This page contains a Flash digital edition of a book.
NEWS


Trades blame lack of advances in packaging for lagging behind...


Positive movement being made in the fight against single-use plastic, but lack of pace in the packaging industry slows the will of the people.


“ 1


A familiar sight across tackle and gun shops around the country... miles and miles of single-use plastic! We’re not singling out Korda here by the way...


Everyone needs to up their game!


We are monitoring technology advancements and as and when viable replacements become available, we will surely be acting,” says Kevin Nash. He’s talking about the use of plastics and packaging. And his statement rings true across both the shooting and fishing industries. Everyone is looking. He continues: “This is subject that we consider a great importance for the future of the planet and it is our desire and wish to switch all our packaging to materials that are environmentally friendly.” Sportsmatch, the UK-based scope mount specialists, knows all about the problems and pitfalls when it comes to packaging. Due to the nature of the product, it needs to be blister packed. Failure to do so means


6 | Tackle & Guns | August 2018


theft issues, and virtually no visible presence in a shop. It’s a must! Matthew Ford-James, managing


director of Sportsmatch, says: “The momentum is growing against the use of plastic – certainly single-use plastic. We’ve been let down by suppliers a couple of times and have even considered buying our own vacuum forming machinery to create our own blisters – but we’ve paused on this and are re-assessing the situation. It’s costly and momentum is building against plastics. Finding suitable biodegradable plastic is not an easy task though.” Nobody is finding a solution?


Well, not quite… Rig Marole boss Nigel Harris thinks otherwise. His company is currently looking at repackaging to be more environmentally friendly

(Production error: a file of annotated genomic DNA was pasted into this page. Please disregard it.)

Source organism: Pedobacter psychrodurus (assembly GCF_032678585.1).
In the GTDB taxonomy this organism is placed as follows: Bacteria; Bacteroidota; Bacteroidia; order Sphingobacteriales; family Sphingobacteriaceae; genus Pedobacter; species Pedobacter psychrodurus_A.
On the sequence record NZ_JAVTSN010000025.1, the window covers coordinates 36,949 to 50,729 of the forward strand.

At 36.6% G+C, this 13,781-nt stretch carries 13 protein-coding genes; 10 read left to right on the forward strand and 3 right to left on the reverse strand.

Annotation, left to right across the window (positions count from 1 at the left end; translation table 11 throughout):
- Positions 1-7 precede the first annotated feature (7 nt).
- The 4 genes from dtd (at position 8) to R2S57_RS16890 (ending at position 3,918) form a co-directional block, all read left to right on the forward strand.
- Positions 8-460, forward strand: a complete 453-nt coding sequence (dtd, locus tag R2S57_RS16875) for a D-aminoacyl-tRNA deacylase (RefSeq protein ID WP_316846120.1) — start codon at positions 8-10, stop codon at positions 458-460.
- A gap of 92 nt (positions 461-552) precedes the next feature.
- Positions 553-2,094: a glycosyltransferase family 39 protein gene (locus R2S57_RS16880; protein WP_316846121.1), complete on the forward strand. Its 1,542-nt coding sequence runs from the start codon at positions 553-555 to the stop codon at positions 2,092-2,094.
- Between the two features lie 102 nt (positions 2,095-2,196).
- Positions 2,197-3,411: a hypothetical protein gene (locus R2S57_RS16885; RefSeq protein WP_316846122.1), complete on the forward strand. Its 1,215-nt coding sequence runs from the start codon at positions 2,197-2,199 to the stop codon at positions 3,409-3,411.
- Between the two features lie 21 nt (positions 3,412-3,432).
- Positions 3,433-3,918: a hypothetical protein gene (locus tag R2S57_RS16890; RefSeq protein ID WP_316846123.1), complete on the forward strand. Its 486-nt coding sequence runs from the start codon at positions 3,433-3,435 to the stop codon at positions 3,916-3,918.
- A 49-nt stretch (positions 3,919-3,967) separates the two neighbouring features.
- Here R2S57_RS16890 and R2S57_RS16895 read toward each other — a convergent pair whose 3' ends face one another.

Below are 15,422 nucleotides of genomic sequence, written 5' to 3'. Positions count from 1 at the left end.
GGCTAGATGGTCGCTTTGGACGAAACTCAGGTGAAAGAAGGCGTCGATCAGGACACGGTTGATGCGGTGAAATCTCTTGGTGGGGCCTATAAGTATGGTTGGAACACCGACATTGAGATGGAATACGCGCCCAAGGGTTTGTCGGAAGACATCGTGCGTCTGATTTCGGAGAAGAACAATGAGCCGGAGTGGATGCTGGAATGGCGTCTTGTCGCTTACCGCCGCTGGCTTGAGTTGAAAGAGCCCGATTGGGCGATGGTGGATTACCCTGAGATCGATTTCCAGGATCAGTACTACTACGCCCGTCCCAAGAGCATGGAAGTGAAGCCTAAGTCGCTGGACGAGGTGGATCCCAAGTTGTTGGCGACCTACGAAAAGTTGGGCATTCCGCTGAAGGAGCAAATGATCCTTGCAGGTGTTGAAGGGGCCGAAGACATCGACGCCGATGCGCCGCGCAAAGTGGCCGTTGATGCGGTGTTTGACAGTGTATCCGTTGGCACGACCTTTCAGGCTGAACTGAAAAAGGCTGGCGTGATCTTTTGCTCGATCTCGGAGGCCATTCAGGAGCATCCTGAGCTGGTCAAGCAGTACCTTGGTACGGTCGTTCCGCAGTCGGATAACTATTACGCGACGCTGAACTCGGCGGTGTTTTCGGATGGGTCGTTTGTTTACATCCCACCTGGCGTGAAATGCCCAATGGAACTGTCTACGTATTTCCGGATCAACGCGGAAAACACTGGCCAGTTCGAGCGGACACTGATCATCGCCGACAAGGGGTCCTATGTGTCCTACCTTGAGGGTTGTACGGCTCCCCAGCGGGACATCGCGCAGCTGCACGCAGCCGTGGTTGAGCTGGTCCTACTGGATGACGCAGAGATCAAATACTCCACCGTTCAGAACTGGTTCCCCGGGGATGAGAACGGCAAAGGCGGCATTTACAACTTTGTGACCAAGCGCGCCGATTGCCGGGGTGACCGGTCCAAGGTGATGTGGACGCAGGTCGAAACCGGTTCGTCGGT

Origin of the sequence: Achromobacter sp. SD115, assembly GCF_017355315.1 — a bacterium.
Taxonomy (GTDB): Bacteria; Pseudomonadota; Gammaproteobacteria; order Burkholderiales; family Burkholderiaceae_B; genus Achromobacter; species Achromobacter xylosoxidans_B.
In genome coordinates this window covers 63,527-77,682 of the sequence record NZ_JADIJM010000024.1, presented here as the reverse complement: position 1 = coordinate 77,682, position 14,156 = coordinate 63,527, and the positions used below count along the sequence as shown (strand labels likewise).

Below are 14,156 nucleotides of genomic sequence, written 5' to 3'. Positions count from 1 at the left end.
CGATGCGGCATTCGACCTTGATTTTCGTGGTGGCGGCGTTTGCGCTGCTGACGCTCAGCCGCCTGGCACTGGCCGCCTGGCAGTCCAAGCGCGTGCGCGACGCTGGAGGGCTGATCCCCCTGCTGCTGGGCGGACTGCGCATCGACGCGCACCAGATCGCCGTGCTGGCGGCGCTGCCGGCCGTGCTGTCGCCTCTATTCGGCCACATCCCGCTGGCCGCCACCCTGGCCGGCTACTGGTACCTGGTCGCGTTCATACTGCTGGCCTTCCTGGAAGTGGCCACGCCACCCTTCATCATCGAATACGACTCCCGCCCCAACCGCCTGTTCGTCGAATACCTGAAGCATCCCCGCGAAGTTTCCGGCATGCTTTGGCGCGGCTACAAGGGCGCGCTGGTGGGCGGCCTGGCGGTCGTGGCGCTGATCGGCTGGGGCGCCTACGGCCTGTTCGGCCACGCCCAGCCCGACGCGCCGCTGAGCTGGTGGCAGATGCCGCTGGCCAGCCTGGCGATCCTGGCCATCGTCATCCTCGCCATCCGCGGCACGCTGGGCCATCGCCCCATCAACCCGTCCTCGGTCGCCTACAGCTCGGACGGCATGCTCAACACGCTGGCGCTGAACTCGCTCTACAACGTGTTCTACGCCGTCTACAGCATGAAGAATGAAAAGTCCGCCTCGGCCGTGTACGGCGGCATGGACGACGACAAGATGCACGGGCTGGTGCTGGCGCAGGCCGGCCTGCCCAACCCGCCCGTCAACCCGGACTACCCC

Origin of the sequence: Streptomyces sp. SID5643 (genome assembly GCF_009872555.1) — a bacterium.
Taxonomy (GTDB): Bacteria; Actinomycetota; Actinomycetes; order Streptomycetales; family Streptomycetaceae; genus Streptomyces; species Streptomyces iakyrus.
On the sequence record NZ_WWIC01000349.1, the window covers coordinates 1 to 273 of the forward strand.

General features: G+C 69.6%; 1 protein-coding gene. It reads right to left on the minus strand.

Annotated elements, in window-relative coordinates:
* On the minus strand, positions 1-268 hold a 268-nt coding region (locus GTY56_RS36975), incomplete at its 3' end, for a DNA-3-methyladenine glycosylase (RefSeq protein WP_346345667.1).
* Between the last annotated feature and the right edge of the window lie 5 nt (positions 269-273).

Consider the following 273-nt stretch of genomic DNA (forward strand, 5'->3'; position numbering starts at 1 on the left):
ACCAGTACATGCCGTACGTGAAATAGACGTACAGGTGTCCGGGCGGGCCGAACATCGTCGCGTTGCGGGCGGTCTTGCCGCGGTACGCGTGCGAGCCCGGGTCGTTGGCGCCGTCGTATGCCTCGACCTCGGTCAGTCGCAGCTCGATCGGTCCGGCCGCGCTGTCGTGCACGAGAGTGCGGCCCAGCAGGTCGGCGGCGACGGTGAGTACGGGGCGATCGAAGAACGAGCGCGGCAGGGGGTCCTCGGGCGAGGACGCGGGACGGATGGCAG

– and he’s critical of the lack of movement in the trade by others. “There are a lot of alternatives to plastics out there,” he says. “From wooden spools to biodegradable plastic alternatives – there is no shortage. And it’s good. Really good. Once I started looking I came up with hundreds of firms offering really good stuff. There isn’t really an excuse.” But it’s costly. Or is it?


“What price do you put on the


environment?” asks Nigel. “If we can’t look after our own planet, we shouldn’t even be allowed to live on it. The alternatives I’m looking at carry a little more cost – I’ll absorb some. Some of it will need to be passed on. But my attitude remains unchanged. We have to care for the environment and there is no price we can put on that.”


www.tandgmagazine.com


Page 1  |  Page 2  |  Page 3  |  Page 4  |  Page 5  |  Page 6  |  Page 7  |  Page 8  |  Page 9  |  Page 10  |  Page 11  |  Page 12  |  Page 13  |  Page 14  |  Page 15  |  Page 16  |  Page 17  |  Page 18  |  Page 19  |  Page 20  |  Page 21  |  Page 22  |  Page 23  |  Page 24  |  Page 25  |  Page 26  |  Page 27  |  Page 28  |  Page 29  |  Page 30  |  Page 31  |  Page 32  |  Page 33  |  Page 34  |  Page 35  |  Page 36  |  Page 37  |  Page 38  |  Page 39  |  Page 40  |  Page 41  |  Page 42  |  Page 43  |  Page 44  |  Page 45  |  Page 46  |  Page 47  |  Page 48  |  Page 49  |  Page 50  |  Page 51  |  Page 52  |  Page 53  |  Page 54  |  Page 55  |  Page 56  |  Page 57  |  Page 58  |  Page 59  |  Page 60